Beautiful! Jesus is all in all.

One author, in light of all this, wrote to a friend with this advice:

Learn much of the Lord Jesus. For every look at yourself, take ten looks at Christ. He is altogether lovely. such infinite majesty, and yet such meekness and grace, and all for sinners, even the chief. Live much in the smiles of God. Bask in his beams. Feel his all-seeing eye settled on you in love and repose in his almighty arms… Let your soul be filled with a heart-ravishing sense of the sweetness and excellency of Christ and all that is in him.

Jesus is all in all. The greatest influencer and driver of history, the world’s true king and the rescuer come to redeem us from our sin.

Happy Christmas!!

When Santa Got Stuck In A… Prison Cell

Recently at our Christmas event we looked at the wonder of the incarnation, the theological term that describes God becoming flesh in the form of Jesus (carne = meat, as in Chilli Con Carne). Upon looking at this we heard about an amusing story from history in which the original Santa Claus got thrown into prison for a night.

Allow me to set the scene.

The year is 325AD & the Roman Emporer Constantine has recently called a meeting of some of the brightest and most influential church leaders in the land. They’re meeting in Nicea, Turkey to discuss some of the things that a popular theologian named Arius has been saying. Arius was described at the time as:

tall & lean of distinguished appearance and polished address. Women doted on him charmed by his beautiful manners. Men were impressed by his aura of intellectual superiority.

Here’s a picture (careful ladies):

He taught that the son of God, Jesus, was a created being and not eternal like God the Father. Whereas the church had always taught the opposite, that Jesus was of the same substance/type as the Father – Arius believed differently and Arius was influential. He believed that God the Father created the Son (Jesus) to do a job for him, namely that of repairing the broken creation he’d made. This difference taught by Arius was drastic enough that the Roman Emperor called a world-wide meeting to discuss it.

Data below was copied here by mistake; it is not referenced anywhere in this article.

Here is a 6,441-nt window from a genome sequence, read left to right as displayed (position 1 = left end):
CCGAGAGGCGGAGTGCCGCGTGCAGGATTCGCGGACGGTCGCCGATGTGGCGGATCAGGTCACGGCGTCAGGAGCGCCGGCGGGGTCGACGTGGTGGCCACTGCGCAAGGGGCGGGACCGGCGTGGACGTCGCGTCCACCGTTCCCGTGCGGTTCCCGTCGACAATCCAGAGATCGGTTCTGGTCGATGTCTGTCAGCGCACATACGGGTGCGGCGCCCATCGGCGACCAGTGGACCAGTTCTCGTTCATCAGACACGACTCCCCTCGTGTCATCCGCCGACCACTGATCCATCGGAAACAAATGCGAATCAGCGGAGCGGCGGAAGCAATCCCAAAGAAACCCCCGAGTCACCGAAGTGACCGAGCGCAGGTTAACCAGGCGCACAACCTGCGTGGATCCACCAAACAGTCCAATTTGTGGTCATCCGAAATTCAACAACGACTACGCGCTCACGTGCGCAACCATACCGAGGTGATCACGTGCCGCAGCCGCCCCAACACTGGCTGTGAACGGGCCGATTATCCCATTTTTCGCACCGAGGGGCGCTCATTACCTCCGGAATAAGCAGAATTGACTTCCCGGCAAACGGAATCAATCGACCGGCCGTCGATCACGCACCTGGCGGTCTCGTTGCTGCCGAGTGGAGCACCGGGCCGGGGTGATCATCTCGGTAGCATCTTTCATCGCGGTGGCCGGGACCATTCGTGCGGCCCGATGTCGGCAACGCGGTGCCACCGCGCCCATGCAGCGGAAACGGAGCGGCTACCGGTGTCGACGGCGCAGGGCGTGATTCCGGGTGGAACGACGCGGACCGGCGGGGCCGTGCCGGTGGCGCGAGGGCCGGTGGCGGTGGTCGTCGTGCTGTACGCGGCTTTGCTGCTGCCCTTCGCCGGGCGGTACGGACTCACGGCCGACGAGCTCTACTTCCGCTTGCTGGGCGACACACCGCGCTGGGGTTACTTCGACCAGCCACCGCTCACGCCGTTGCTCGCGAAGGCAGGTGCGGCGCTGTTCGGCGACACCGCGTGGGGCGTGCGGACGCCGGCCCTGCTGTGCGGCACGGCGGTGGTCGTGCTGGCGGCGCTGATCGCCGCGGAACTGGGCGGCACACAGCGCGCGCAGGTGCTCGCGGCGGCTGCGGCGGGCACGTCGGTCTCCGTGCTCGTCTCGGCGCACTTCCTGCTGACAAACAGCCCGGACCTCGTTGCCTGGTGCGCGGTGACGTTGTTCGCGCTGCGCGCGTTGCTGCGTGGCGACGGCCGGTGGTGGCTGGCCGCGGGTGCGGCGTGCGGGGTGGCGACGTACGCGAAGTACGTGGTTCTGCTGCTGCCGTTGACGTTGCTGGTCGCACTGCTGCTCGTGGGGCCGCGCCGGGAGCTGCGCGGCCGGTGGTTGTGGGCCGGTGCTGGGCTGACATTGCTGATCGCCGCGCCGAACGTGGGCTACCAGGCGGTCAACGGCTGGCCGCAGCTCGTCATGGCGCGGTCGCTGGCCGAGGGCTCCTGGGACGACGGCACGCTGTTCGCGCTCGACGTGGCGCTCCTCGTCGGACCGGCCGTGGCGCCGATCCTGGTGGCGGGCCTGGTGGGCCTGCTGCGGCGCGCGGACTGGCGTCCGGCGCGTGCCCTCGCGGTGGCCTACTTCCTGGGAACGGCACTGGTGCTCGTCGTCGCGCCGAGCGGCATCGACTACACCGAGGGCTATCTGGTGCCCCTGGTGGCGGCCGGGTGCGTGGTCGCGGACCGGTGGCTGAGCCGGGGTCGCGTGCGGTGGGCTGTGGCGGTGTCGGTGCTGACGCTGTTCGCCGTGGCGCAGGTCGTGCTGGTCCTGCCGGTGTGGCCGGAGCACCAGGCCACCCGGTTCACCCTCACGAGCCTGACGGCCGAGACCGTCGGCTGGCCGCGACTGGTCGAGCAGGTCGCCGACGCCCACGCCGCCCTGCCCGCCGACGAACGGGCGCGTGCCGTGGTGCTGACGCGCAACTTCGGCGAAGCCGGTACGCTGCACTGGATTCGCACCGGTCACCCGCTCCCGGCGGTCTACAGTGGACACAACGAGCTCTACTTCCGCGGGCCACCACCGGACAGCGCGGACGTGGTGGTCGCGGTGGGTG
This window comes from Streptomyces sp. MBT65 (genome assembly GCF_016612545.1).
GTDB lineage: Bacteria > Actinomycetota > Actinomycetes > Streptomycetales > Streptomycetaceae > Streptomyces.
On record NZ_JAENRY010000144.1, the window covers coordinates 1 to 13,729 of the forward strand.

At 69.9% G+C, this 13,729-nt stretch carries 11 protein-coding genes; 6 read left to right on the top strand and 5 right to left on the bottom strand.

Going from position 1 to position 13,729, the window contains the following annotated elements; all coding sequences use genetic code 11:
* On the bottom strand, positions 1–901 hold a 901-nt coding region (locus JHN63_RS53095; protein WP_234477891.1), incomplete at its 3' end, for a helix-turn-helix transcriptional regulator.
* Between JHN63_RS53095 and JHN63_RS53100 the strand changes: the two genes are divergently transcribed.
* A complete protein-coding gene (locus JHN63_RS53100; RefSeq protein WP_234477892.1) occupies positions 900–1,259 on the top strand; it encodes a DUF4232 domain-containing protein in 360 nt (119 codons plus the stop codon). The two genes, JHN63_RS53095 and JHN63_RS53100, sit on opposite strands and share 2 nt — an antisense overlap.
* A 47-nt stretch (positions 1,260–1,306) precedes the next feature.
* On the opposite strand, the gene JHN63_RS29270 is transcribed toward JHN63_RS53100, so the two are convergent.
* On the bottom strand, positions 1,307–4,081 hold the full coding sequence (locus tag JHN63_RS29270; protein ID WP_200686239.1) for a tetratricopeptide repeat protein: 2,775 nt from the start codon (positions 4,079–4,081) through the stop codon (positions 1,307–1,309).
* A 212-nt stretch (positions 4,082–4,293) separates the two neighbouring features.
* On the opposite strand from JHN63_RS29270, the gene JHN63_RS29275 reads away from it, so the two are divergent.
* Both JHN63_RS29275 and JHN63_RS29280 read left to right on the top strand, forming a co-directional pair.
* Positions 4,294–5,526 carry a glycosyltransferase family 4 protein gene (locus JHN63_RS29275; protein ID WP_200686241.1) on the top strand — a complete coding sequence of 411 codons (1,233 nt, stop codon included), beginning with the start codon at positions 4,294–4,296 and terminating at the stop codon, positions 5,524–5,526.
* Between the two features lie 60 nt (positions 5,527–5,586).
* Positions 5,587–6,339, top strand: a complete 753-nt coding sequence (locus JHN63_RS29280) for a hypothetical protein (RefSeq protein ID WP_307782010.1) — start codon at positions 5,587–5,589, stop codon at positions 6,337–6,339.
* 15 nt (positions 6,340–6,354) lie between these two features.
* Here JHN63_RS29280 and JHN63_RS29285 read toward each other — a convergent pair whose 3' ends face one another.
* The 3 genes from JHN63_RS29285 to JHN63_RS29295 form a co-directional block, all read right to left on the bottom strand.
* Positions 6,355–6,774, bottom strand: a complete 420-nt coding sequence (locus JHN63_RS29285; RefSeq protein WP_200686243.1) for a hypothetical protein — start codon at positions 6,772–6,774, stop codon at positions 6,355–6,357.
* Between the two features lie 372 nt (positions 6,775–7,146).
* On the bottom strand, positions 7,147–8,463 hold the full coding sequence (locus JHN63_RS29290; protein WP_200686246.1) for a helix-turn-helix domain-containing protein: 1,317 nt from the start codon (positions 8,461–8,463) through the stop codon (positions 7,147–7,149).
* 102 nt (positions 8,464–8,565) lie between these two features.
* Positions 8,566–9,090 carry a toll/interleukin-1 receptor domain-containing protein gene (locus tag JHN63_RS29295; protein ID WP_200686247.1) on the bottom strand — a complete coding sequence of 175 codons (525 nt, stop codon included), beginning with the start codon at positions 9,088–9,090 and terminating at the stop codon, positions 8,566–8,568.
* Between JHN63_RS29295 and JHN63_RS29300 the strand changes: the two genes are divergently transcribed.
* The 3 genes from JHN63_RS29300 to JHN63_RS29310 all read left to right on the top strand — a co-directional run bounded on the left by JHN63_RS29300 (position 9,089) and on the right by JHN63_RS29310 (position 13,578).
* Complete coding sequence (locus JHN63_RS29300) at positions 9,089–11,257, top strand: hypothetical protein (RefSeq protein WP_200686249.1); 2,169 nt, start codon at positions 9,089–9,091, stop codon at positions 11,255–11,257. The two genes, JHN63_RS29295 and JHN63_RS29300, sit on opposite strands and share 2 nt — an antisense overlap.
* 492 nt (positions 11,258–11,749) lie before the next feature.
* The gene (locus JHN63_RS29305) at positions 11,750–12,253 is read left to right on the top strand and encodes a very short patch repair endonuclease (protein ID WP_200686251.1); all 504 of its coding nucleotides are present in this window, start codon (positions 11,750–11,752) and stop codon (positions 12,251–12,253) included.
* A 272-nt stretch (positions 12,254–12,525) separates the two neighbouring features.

Present in the room when the meeting was held was this man:

More recognisable in his contemporary garb:

Nicholas, a Greek Christian was a Bishop and known for his kindness to the poor. It was said that he dropped bags of gold coins down the chimney of homes of people that he knew were struggling financially, or he’d put money in people’s shoes/socks that were left outside.

The story goes that at this meeting of theologians something unusual took place, something you’d expect to find more at a rock concert or political rally than you would a meeting of big bearded, wide fore-headed theologians.

Whilst Arius was in full flow Nicholas (the jolly fellow we know and love) marched across the room and slapped Arius in the face. The meeting may well have descended into chaos, we don’t know but we do know that Nicholas was stripped of his Bishoply privileges and thrown into a prison cell for the night.

Now there’s a Christmas tradition I’d like to have seen catch on – the Christmas slap. Each year we should all be allowed to slap one person of our choosing… hmmmm, who would I pick?

Question: What caused Santa to behave so well, uncharitably?

Well, jolly old St. Nic saw clearly that if Arius’ teaching was true then God was a very different sort of god to the one revealed at Christmas in the incarnation. If there was a time when God was not always eternally Father, Son & Spirit then God at his core isn’t a Father. If Arius was right then there was a time in history when God was all alone, lonely and in need of company. This type of God would have created the universe to meet a need in himself, a need to be a ruler or to be worshipped or loved. All alone he could not have been the God of love Jesus revealed him to be.

If the baby in the manger worshipped at Christmas is not forever and ever the Son of God then God is not also a Father and if not a Father he’s more akin to a boss or employer than he is to a dad.

If God is not a Father at his core then he’s more like the absentee landlord god of many people’s imaginings or the harsh dictatorial megalomaniac god of the modern anti-theists fancies.